Cortez v. Apostol et al

Filing 8

ORDER REFERRING CASE to Magistrate Judge Stephen C. Williams. Signed by Chief Judge Michael J. Reagan on 2/7/2017. (tjk)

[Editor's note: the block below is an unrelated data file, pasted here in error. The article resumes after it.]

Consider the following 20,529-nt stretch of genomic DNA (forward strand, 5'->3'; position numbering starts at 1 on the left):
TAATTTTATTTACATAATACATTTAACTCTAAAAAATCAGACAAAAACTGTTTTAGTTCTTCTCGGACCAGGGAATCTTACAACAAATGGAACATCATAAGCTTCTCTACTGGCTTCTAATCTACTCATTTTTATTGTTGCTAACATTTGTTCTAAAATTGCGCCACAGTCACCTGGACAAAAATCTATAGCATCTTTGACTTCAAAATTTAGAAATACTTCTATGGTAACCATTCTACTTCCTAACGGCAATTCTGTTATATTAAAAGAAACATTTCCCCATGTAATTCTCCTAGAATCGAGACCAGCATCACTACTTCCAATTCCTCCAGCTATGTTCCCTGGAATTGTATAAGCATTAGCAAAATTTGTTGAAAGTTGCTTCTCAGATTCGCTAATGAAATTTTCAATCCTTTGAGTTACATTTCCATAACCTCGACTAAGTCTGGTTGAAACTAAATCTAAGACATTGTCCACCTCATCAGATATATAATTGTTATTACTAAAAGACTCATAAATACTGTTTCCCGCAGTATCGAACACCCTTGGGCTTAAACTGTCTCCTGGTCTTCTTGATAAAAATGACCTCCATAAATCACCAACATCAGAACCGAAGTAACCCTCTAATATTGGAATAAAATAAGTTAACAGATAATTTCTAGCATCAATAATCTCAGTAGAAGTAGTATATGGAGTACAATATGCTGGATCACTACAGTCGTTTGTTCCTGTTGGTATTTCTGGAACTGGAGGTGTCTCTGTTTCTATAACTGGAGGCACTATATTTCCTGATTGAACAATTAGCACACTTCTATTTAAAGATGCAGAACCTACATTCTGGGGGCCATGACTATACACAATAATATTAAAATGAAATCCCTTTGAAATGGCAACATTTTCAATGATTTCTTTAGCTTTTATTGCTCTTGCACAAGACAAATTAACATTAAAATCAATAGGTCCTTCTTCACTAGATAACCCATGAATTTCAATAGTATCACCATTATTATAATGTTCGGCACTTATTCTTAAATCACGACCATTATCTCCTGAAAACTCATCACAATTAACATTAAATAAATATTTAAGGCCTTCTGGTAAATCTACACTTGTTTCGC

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IN THE UNITED STATES DISTRICT COURT FOR THE SOUTHERN DISTRICT OF ILLINOIS JOSE A. CORTEZ, ) ) ) ) ) ) ) ) ) ) ) ) Plaintiff, vs. APOSTOL, JEANNE CAMPANELLA, PON, and PENNY GEORGE Defendants. Case No. 16−cv–1397−MJR MEMORANDUM AND ORDER REAGAN, Chief District Judge: Plaintiff Jose A. Cortez, an inmate in Lawrence Correctional Center, brings this action for deprivations of his constitutional rights pursuant to 42 U.S.C. § 1983. Plaintiff seeks compensatory and punitive damages. This case is now before the Court for a preliminary review of the Complaint pursuant to 28 U.S.C. § 1915A, which provides: (a) Screening – The court shall review, before docketing, if feasible or, in any event, as soon as practicable after docketing, a complaint in a civil action in which a prisoner seeks redress from a governmental entity or officer or employee of a governmental entity. (b) Grounds for Dismissal – On review, the court shall identify cognizable claims or dismiss the complaint, or any portion of the complaint, if the complaint– (1) is frivolous, malicious, or fails to state a claim on which relief may be granted; or (2) seeks monetary relief from a defendant who is immune from such relief. An action or claim is frivolous if “it lacks an arguable basis either in law or in fact.” Neitzke v. Williams, 490 U.S. 319, 325 (1989). Frivolousness is an objective standard that refers 1 to a claim that any reasonable person would find meritless. Lee v. Clinton, 209 F.3d 1025, 102627 (7th Cir. 2000). An action fails to state a claim upon which relief can be granted if it does not plead “enough facts to state a claim to relief that is plausible on its face.” Bell Atlantic Corp. v. Twombly, 550 U.S. 544, 570 (2007). The claim of entitlement to relief must cross “the line between possibility and plausibility.” Id. at 557. At this juncture, the factual allegations of the pro se complaint are to be liberally construed. See Rodriguez v. Plymouth Ambulance Serv., 577 F.3d 816, 821 (7th Cir. 2009). The Complaint Plaintiff was transferred into Vienna Correctional Center on December 1, 2015. (Doc. 1, p. 5). He underwent a preliminary medical screening, at which time he requested a low bunk permit, a handicapped accessible toilet and shower, and a low gallery permit. Id. Plaintiff uses prosthetic heels and a walker, has limited range of motion in one knee, and suffers from impaired vision. Id. The nurse conducting the screening declined to consider Plaintiff’s requests because only a doctor could approve those requests. Id. However, it took Plaintiff 23 days to get in to see Dr. Apostol. Id. Apostol denied Plaintiff’s requests, despite the fact that Plaintiff complained of pain and suffering, and excessive risk of injury. Id. As a result of the denial, Plaintiff was forced to sleep on the concrete floor of his cell because it was painful to climb into the top bunk and he feared falling and suffering irreparable harm. Id. Plaintiff grieved this issue to Warden Campanella. Id. On March 11, 2016, Plaintiff fell trying to climb down from the top bunk, causing him serious injuries. (Doc. 1, p. 6). He was finally given a low bunk, low gallery permit 4 days later. Id. Plaintiff has also been previously diagnosed as needing surgery by Dr. Garapatti of the orthopedic department of Stroger hospital in Chicago, Illinois. (Doc. 1, p. 5). Specifically, 2 Plaintiff had plates and pins placed in his leg due to a prior fracture and wants them removed. (Doc. 1-1, pp. 10-11). Plaintiff requested the surgery, only to be denied by Penny George, Apostol, and Dr. Pon. (Doc. 1, pp. 5-6). Plaintiff alleges that Vienna lacks handicapped accessible toilets and showers. (Doc. 1, p. 6). Discussion Based on the allegations of the Complaint, the Court finds it convenient to divide the pro se action into 3 counts. The parties and the Court will use these designations in all future pleadings and orders, unless otherwise directed by a judicial officer of this Court. The following claims survive threshold review: Count 1 – Apostol and Campanella were deliberately indifferent to Plaintiff’s serious medical needs in violation of the Eighth Amendment when they denied him low bunk, low gallery permits; Count 2 – George, Apostol, and Pon were deliberately indifferent to Plaintiff’s serious medical need when they denied him surgery that a prior medical provider had found necessary. Plaintiff has also attempted to bring other Counts, but for the reasons elucidated below, these claims do not survive threshold review. Count 3 – Vienna Correctional Center lacks handicapped toilets and showers in violation of the Americans with Disabilities Act (ADA) and the Rehabilitation Act (RA). In order to state a clam for deliberate indifference to a serious medical need, an inmate must show that he 1) suffered from an objectively serious medical condition; and 2) that the defendant was deliberately indifferent to a risk of serious harm from that condition. An objectively serious condition includes an ailment that has been “diagnosed by a physician as mandating treatment,” one that significantly affects an individual’s daily activities, or which 3 involves chronic and substantial pain. Gutierrez v. Peters, 111 F.3d 1364, 1373 (7th Cir. 1997). “Deliberate indifference is proven by demonstrating that a prison official knows of a substantial risk of harm to an inmate and either acts or fails to act in disregard of that risk. Delaying treatment may constitute deliberate indifference if such delay exacerbated the injury or unnecessarily prolonged an inmate’s pain.” Gomez v. Randle, 680 F.3d 859, 865 (7th Cir. 2012) (internal citations and quotations omitted); see also Farmer v. Brennan, 511 U.S. 825, 842 (1994). The Eight Amendment does not give prisoners entitlement to “demand specific care” or “the best care possible,” but only requires “reasonable measures to meet a substantial risk of serious harm.” Forbes v. Edgar, 112 F.3d 262, 267 (7th Cir. 1997). Both Plaintiff’s Counts 1 and 2 survive threshold review at this time. In Count 1, Plaintiff has alleged that he suffered from limited mobility and chronic pain as a result of prior injuries. He has further alleged that these conditions justified certain medical permits, which were denied to him because the doctor and the warden were deliberately indifferent to his medical condition. Plaintiff has further alleged that he suffered pain as a result of the deliberate indifference, and actually fell while trying to climb up to his bunk. That is sufficient to state a claim against Apostol. Plaintiff also alleges that he grieved the relevant conduct to Campanella, which is sufficient to suggest plausible liability under Perez v. Fenoglio. 792 F.3d 768 (7th Cir. 2015). Count 2 also survives. Plaintiff has alleged that he needs a surgery and that Defendants Apostol, George, and Pon are deliberately indifferent to his need for surgery to remove hardware from a prior surgery. While this claim requires further factual development, at this stage, Plaintiff’s allegations of deliberate indifference are plausible, and he will be able to proceed on Count 2. 4 However, Count 3 must be dismissed without prejudice. As an initial matter, Plaintiff has not associated a specific defendant with this claim, compounding the difficulty of analyzing it. Employees of the Department of Corrections are not amenable to suit under the RA or ADA. See 29 U.S.C. § 794(b); 42 U.S.C. § 12131; Jaros v. Illinois Dep't of Corr., 684 F.3d 667, 670 (7th Cir. 2012); see Foley v. City of Lafayette, 359 F.3d 925, 928 (7th Cir. 2004). But more problematically, Plaintiff has not adequately pleaded an ADA claim at this time on a factual basis. Title II of the ADA provides that “no qualified individual with a disability shall, by reason of such disability . . . be denied the benefits of the services, programs, or activities of a public entity, or be subjected to discrimination by any such entity.” 42 U.S.C. § 12132. The Supreme Court has held that the ADA applies to prisons. In Penn. Dep’t of Corr. v. Yeskey, 524 U.S. 206 (1998), the Supreme Court held: “State prisons fall squarely within the statutory definition of ‘public entity’. . . . The text of the ADA provides no basis for distinguishing these programs, services, and activities from those provided by public entities that are not prisons.” Id. at 210. The Court further held in U.S. v. Georgia, 546 U.S. 151 (2006), that an inmate may bring a private cause of action for damages pursuant to Title II of the ADA if the state actor’s conduct also violates the Eighth Amendment. A plaintiff’s inability to establish a constitutional violation forecloses an ADA private cause of action. See Morris v. Kingston, 368 F. App’x 686 (7th Cir. 2010). While Plaintiff has made a deliberate indifference claim based on his medical treatment, he had not adequately pleaded an Eighth Amendment conditions of confinement claim, which is where his claims that he was denied access to toilets and showers would fall. Jaros, 684 F.3d at 670. Showers and toilets are part of the “minimal civilized measure of life’s necessities” that 5 must be afforded prisoners. Wilson v. Seiter, 501 U.S. 294, 304 (1991); Rhodes v. Chapman, 452 U.S. 337, 347 (1982); Vinning-El v. Long, 482 F.3d 923, 924 (7th Cir. 2007); Gillis v. Litscher, 468 F.3d 488, 493 (7th Cir. 2006). Plaintiff has not alleged that he was deprived of life’s basic necessities. In fact, other than a bare statement “Ih [sic] have not had handicap toilets, or showers during my incarceration here,” Plaintiff provides no details about the alleged deprivation. Plaintiff has not made any allegations about how many showers he was able to take versus non-disabled inmates. He has not alleged any specific incidents where he was thwarted from using the toilet. He has not alleged that he suffered any specific harm or injuries due to the alleged lack of handicapped accessible toilets and showers. It is insufficient that the showers and toilets may have been more difficult for Plaintiff to use. Jaros, 684 F.3d at 671. In short, Plaintiff has not included a plausible allegation that he was denied access to a toilet or shower pursuant to the standards in Iqbal and Twombly. Ashcroft v. Iqbal, 556 U.S. 662, 678 (2009) (finding that a complaint must describe “more than a sheer possibility that a defendant has acted unlawfully”); Bell Atlantic Corp. v. Twombly, 550 U.S. 544, 555 (2007) (“Factual allegations must be enough to raise a right to relief above the speculative level.”). Plaintiff has not sufficiently alleged that he suffered from unconstitutional conditions of confinement pursuant to the Eighth Amendment, and without an underlying constitutional claim, his ADA claim fails. Likewise, to state a claim under the Rehabilitation Act, Plaintiff must allege that (1) he is a qualified person (2) with a disability and (3) the Department of Corrections denied him access to a program or activity because of his disability. See 29 U.S.C. § 705(2)(B); Wis. Cmty. Serv. v. City of Milwaukee, 465 F.3d 737, 746 (7th Cir. 2006); Foley, 359 F.3d at 928; Grzan v. Charter Hosp. of Nw. Ind., 104 F.3d 116, 119 (7th Cir. 1997). Refusing to make reasonable accommodations is tantamount to denying access; although the Rehabilitation Act does not 6 expressly require accommodation, “the Supreme Court has located a duty to accommodate in the statute generally.” Wis. Cmty. Serv., 465 F.3d at 747; see also Alexander v. Choate, 469 U.S. 287, 300–01 (1985). Plaintiff must plead facts which plausibly (even if improbably) support each element of his claim. See Ashcroft v. Iqbal, 556 U.S. 662 (2009); Arnett v. Webster, 658 F.3d 742, 751–52 (7th Cir. 2011). Although incarceration is not a program or activity, the meals and showers made available to inmates are. Jaros v. Illinois Dep't of Corr., 684 F.3d 667, 672 (7th Cir. 2012); see also Cassidy v. Ind. Dep't of Corr., 199 F.3d 374, 375 (7th Cir. 2000); Crawford v. Ind. Dep't of Corr., 115 F.3d 481, 483 (7th Cir. 1997). Plaintiff has made a plausible allegation that he is a qualified individual with a disability. However, although Plaintiff has alleged that Vienna did not have handicapped accessible showers or toilets, since his Complaint lacks specifics, it is impossible for the Court to conclude that Plaintiff has made a plausible allegation that he was denied access to toilets or showers on the same basis as non-handicapped prisoners. For example, if despite the difficulty, Plaintiff was still able to shower the same number of times per week as he would have if he had not been disabled, he would not state a claim under the RA. For that reason, Plaintiff’s claim under the RA will likewise be dismissed without prejudice, although Plaintiff may move to amend his complaint adding additional factual detail in support of Count 3, if he so desires. Pending Motions Plaintiff’s motion seeking recruitment of counsel will be referred to the magistrate judge assigned to this case. Disposition IT IS HEREBY ORDERED that Counts 1 and 2 survive threshold review. Count 3 will be DISMISSED without prejudice. 7 IT IS ORDERED that the Clerk of Court shall prepare for Defendants Apostol, Campenella, Pon, and George: (1) Form 5 (Notice of a Lawsuit and Request to Waive Service of a Summons), and (2) Form 6 (Waiver of Service of Summons). The Clerk is DIRECTED to mail these forms, a copy of the complaint, and this Memorandum and Order to each Defendant’s place of employment as identified by Plaintiff. If a Defendant fails to sign and return the Waiver of Service of Summons (Form 6) to the Clerk within 30 days from the date the forms were sent, the Clerk shall take appropriate steps to effect formal service on that Defendant, and the Court will require that Defendant to pay the full costs of formal service, to the extent authorized by the Federal Rules of Civil Procedure. IT IS FURTHER ORDERED that, with respect to a Defendant who no longer can be found at the work address provided by Plaintiff, the employer shall furnish the Clerk with the Defendant’s current work address, or, if not known, the Defendant’s last-known address. This information shall be used only for sending the forms as directed above or for formally effecting service. Any documentation of the address shall be retained only by the Clerk. Address information shall not be maintained in the court file or disclosed by the Clerk. IT IS FURTHER ORDERED that Plaintiff shall serve upon Defendants (or upon defense counsel once an appearance is entered), a copy of every pleading or other document submitted for consideration by the Court. Plaintiff shall include with the original paper to be filed a certificate stating the date on which a true and correct copy of the document was served on Defendants or counsel. Any paper received by a district judge or magistrate judge that has not been filed with the Clerk or that fails to include a certificate of service will be disregarded by the Court. 8 Defendants are ORDERED to timely file an appropriate responsive pleading to the complaint and shall not waive filing a reply pursuant to 42 U.S.C. § 1997e(g). Pursuant to Local Rule 72.1(a)(2), this action is REFERRED to United States Magistrate Judge Stephen C. Williams for further pre-trial proceedings. Further, this entire matter is REFERRED to United States Magistrate Judge Stephen C. Williams for disposition, as contemplated by Local Rule 72.2(b)(2) and 28 U.S.C. § 636(c), should all the parties consent to such a referral. IT IS FURTHER ORDERED that if judgment is rendered against Plaintiff, and the judgment includes the payment of costs under Section 1915, Plaintiff will be required to pay the full amount of the costs, notwithstanding that his application to proceed in forma pauperis has been granted. See 28 U.S.C. § 1915(f)(2)(A). Plaintiff is ADVISED that at the time application was made under 28 U.S.C. § 1915 for leave to commence this civil action without being required to prepay fees and costs or give security for the same, the applicant and his or her attorney were deemed to have entered into a stipulation that the recovery, if any, secured in the action shall be paid to the Clerk of the Court, who shall pay therefrom all unpaid costs taxed against plaintiff and remit the balance to plaintiff. Local Rule 3.1(c)(1) Finally, Plaintiff is ADVISED that he is under a continuing obligation to keep the Clerk of Court and each opposing party informed of any change in his address; the Court will not independently investigate his whereabouts. This shall be done in writing and not later than 7 days after a transfer or other change in address occurs. Failure to comply with this order will cause a delay in the transmission of court documents and may result in dismissal of this action for want of prosecution. See FED. R. CIV. P. 41(b). 9 IT IS SO ORDERED. DATED: February 7, 2017 s/ MICHAEL J. REAGAN U.S. Chief District Judge 10